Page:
30 Pieces of Phoenix Trivia You May Not Know

1. Let's get this one out of the way early: The hottest temperature ever recorded in Phoenix was 122 degrees on June 26, 1990.

2. The opening scene to Alfred Hitchcock's Psycho was filmed downtown.

3. Only about 40 percent of the people who live in Phoenix were born in Arizona.

4. Every U.S. president between Herbert Hoover and George W. Bush has spent a night at the Arizona Biltmore. The Reagans even spent part of their honeymoon there.

5. In 2006, while the Phoenix Convention Center was under construction, archaeologists found that the old Phoenix Civic Plaza had been built over 3,000-year-old houses

6. Other proposed names for the city, which was named in 1868, included "Stonewall" and "Salina."

7. South Mountain Park is the largest municipally owned park in the country, at more than 16,000 acres.

8. There once was an underground bowling alley on Central Avenue.

9. By land area, Phoenix is larger than New York and Los Angeles.

10. One of the most notorious female murderers of all time, Winnie Ruth Judd, did her deeds here.

11. Phoenix is the most-populated state capital in the United States and is the only state capital with more than 1 million residents.

12. The FBI's Phoenix office spent the '50s and '60s chasing Mafia members around the state.

13. Phoenix's Baseline Killer murdered more people (nine) than Phoenix's Serial Shooter (eight).

14. Formula 1 races were held on a street circuit in Phoenix from 1989-1991, though the race reportedly was canceled because of poor turnout. F1 wouldn't return to the U.S. for nearly a decade.

15. Central Avenue used to be called Central Street.

 

16. L. Ron Hubbard lived in Phoenix when he wrote his first books about Scientology.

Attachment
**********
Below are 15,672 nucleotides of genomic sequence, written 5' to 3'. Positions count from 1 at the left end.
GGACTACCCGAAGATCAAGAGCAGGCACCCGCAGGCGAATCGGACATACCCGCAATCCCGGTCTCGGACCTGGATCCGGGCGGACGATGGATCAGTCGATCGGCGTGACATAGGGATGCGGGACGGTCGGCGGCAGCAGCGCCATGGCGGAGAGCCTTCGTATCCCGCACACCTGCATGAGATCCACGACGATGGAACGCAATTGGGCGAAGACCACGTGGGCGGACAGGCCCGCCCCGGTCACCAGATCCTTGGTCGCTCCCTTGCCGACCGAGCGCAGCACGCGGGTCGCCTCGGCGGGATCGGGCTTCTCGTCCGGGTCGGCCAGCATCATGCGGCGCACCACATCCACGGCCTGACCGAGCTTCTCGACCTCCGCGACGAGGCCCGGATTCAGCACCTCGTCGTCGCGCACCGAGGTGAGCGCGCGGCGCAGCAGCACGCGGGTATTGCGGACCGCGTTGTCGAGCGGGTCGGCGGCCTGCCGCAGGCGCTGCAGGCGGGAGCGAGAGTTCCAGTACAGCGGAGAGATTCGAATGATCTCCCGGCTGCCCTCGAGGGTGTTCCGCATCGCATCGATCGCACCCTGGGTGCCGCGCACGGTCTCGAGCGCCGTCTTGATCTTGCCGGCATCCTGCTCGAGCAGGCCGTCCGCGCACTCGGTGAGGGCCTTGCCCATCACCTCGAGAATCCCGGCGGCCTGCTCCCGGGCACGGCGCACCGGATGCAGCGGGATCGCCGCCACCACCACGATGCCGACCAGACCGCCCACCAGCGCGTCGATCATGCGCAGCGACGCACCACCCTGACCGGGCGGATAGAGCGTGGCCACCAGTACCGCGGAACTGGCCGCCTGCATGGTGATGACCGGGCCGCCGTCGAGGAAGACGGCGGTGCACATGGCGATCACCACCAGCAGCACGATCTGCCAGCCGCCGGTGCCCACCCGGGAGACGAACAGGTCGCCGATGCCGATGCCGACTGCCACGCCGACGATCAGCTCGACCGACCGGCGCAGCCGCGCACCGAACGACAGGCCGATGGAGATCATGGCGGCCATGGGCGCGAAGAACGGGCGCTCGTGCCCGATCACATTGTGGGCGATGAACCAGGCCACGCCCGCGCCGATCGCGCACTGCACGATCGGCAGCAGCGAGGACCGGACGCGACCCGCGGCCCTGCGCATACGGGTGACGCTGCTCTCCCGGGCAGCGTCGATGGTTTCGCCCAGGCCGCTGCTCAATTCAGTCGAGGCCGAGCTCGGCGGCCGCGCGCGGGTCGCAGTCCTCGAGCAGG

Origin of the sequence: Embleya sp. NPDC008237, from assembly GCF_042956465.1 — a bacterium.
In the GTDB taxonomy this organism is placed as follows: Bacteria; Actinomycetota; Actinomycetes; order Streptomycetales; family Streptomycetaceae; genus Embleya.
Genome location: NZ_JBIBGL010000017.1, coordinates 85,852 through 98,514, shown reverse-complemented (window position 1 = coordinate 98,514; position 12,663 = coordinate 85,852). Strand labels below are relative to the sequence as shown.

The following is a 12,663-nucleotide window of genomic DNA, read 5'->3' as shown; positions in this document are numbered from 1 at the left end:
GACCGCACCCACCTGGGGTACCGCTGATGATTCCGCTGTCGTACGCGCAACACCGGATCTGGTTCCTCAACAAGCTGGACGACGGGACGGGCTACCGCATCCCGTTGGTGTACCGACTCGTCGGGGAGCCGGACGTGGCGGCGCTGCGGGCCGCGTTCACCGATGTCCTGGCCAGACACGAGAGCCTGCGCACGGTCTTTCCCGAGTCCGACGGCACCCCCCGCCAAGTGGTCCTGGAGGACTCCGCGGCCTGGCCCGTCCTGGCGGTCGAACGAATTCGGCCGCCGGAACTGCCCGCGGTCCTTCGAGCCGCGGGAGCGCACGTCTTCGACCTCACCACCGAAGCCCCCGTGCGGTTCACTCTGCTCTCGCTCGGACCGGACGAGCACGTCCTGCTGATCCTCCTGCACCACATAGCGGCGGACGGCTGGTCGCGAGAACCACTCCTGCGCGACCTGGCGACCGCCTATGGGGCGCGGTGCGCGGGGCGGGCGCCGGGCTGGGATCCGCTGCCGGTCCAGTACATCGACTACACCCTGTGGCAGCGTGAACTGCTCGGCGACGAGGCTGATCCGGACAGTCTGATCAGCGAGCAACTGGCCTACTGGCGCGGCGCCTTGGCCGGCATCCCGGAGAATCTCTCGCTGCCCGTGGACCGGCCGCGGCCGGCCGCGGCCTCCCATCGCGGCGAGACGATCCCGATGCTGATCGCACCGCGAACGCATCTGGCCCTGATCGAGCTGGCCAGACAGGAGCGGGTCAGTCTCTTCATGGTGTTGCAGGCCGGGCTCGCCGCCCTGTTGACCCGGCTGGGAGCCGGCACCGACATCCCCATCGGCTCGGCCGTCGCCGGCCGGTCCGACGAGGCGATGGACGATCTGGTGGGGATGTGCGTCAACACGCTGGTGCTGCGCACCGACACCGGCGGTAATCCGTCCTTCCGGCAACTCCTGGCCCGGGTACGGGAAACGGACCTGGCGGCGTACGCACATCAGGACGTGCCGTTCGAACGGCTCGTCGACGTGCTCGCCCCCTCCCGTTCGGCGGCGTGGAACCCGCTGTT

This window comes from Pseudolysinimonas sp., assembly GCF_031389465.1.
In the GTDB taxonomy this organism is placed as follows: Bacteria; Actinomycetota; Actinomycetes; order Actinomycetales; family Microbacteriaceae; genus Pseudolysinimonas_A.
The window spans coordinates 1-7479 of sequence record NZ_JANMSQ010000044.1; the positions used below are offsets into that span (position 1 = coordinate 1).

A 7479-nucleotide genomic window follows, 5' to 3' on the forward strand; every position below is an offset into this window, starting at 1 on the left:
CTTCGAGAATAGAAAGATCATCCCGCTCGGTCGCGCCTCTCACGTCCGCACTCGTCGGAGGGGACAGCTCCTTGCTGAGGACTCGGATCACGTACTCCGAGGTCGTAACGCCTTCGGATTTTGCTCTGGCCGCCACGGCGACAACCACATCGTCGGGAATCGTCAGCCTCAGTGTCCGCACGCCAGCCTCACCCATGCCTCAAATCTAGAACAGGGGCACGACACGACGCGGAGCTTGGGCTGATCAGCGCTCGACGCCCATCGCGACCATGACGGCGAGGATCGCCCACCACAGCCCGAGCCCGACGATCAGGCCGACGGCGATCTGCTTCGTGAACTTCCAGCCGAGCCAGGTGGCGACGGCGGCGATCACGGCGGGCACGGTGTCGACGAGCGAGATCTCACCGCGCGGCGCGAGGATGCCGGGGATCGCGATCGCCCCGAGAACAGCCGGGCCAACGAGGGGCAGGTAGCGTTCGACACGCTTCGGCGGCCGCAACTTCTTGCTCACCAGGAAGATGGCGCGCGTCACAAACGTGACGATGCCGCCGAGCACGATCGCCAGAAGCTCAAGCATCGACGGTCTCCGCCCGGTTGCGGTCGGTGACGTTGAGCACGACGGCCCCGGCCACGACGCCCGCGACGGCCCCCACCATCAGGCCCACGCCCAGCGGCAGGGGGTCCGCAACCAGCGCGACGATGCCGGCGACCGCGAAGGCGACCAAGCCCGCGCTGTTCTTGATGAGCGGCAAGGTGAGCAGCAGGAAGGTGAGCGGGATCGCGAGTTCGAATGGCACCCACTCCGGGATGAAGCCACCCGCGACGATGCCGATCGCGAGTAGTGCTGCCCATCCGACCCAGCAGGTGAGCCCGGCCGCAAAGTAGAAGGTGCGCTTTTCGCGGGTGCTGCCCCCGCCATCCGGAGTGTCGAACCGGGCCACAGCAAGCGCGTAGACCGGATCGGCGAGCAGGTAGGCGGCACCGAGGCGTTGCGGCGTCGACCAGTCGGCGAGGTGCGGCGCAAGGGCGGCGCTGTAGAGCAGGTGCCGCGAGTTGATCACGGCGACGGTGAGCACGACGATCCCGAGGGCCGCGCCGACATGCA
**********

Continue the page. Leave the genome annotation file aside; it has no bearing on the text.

17. The NBC drama Medium was set in Phoenix, but the show was not filmed here.

18. The body of Arizona's first governor is inside a pyramid on a hill in Papago Park.

19. Frank Lloyd Wright is credited with the design of 12 buildings in the Phoenix area, six of which are in Phoenix proper. (And one of them burned down.)

20. Research has shown that Phoenix has the lightest traffic of any big city in America.

21. Year after year, Chase Field has the cheapest beer in Major League Baseball ("Cheap" being a relative term.)

22. In the late 1800s, Phoenix had an extensive rail system throughout the city that even extended to Glendale. The cars were pulled by horses.

23. Bethany Home Road is named after a tuberculosis sanitarium that was called the Bethany Home.

24. The Wrigley Mansion, built by William Wrigley Jr., was the smallest of the couple's five homes, at 17,000 square feet.

25. The "Miranda warning" that cops read to a suspect after arrest is the result of the Phoenix Police Department's arrest of Ernesto Miranda in 1963.

26. Some famous people you may not have known were born here: Lynda Carter of Wonder Woman fame, Stevie Nicks of Fleetwood Mac, and Chester Bennington of Linkin Park.

27. Phoenix used to have a place called the Madison Square Garden that hosted boxing and wrestling matches and, later, musical acts. It didn't do as well as the New York venue of the same name.

28. Another heat fact: The record for most consecutive days with a temperature of more than 100 degrees in Phoenix is 76, which happened in 1993.

29. Phoenix has gotten an inch of snow — twice, both in the 1930s.

30. Two of the 10 people on the FBI's current "Most Wanted" list, Robert William Fisher and Jason Derek Brown, are from the Phoenix area.

(This story originally was posted September 31.)


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